What provokes an employee to leave a negative review on Glassdoor or a thinly veiled takedown of their company on LinkedIn? In most instances, it’s low employee engagement. The rise of external feedback forums from Twitter to Reddit has ushered in a new age of employee feedback, one where employees can easily find a platform with global reach to voice their concerns with a workplace, past or present. As organizations continue to feel the impacts of the “Great Resignation,” they must take these criticisms seriously.
One particular example; a subreddit forum on Reddit called “Anti-Work” recently made headlines due to its rapidly growing popularity. With over 1.9 million members sharing anecdotes of toxic workplace practices and memes outlining inequalities within corporate structures, it stands as a clear sign that employees are actively looking for venues to voice their frustrations. That’s why promoting a strong internal feedback process is so important.
Workday’s Lauryn Bissell, senior business psychologist, and Gabriel Dizon, manager of customer success, recently joined a podcast with Nick Ciavatta at Argyle Insider to discuss the drivers motivating employees to share negative feedback externally. They further discuss the parallels between markers of engagement and the actions businesses can take to promote a more open and inclusive culture.
Below are a few highlights from the conversation, edited for clarity.
“A big question we always ask leaders is: ‘How do we create an outstanding experience for employees that makes them want to share positive stories in these external avenues?’ Because the reality is employees will go to these outlets.” —Gabriel Dizon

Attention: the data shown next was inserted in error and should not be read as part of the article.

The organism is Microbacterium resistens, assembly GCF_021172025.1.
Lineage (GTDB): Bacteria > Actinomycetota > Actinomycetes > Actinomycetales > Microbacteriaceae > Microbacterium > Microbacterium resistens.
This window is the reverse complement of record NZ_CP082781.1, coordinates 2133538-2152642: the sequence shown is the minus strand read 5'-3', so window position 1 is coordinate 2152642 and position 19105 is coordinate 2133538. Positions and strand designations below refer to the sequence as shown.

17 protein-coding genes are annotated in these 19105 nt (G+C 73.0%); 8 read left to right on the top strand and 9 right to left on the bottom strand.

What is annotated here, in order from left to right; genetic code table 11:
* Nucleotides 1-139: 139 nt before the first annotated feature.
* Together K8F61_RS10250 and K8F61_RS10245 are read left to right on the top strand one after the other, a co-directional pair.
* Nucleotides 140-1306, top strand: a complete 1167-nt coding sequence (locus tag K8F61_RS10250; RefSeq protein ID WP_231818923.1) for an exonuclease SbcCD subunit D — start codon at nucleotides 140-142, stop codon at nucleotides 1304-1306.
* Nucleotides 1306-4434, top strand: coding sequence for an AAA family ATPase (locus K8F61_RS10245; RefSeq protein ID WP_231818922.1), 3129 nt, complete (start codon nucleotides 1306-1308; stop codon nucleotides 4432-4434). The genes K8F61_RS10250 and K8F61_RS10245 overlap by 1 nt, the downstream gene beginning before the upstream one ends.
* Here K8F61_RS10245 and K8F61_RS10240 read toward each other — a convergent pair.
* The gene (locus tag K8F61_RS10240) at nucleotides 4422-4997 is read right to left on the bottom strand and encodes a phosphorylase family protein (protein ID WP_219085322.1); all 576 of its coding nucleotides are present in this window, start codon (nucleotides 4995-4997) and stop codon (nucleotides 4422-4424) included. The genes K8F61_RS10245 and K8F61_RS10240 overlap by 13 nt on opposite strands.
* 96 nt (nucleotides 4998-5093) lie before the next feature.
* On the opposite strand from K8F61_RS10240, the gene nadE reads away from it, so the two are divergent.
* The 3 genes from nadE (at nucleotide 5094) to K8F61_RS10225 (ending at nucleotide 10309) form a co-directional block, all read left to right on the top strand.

“The first step is to have an internal listening strategy. And not only an internal listening strategy, but one that is safe and inspires confidence in terms of: Does an employee believe that their responses are confidential? We also want to make sure they’re being listened to, that their feedback is being listened to. If we want to quell this need to go external and share discontent, we must have an internal outlet where they can do that.” —Gabriel Dizon
“A core component of a healthy culture is psychological safety. That’s the capacity to share your voice without fear of negative consequences to your self-image, to your status, or your career. Companies must create an environment that actively encourages people to give feedback, share their ideas, be creative, and not have to worry about negative consequences.” —Lauryn Bissell
“My advice to these organizations is to take your engagement seriously. If you value what you do as a company, the product you provide to the public, and ultimately the experience you’re trying to give to your employees, then you need to focus on engagement because it's at the top of their minds. If they’re disengaged enough to leave, you’re going to lose talent, and ultimately, it’s going to impact your brand in the public space.” —Gabriel Dizon
“Our work defines a crucial part of how we see ourselves, our self-esteem, our self-efficacy. It really gives us the opportunity to satisfy those needs when we’re in a culture that is strong and healthy and is developing us.” —Lauryn Bissell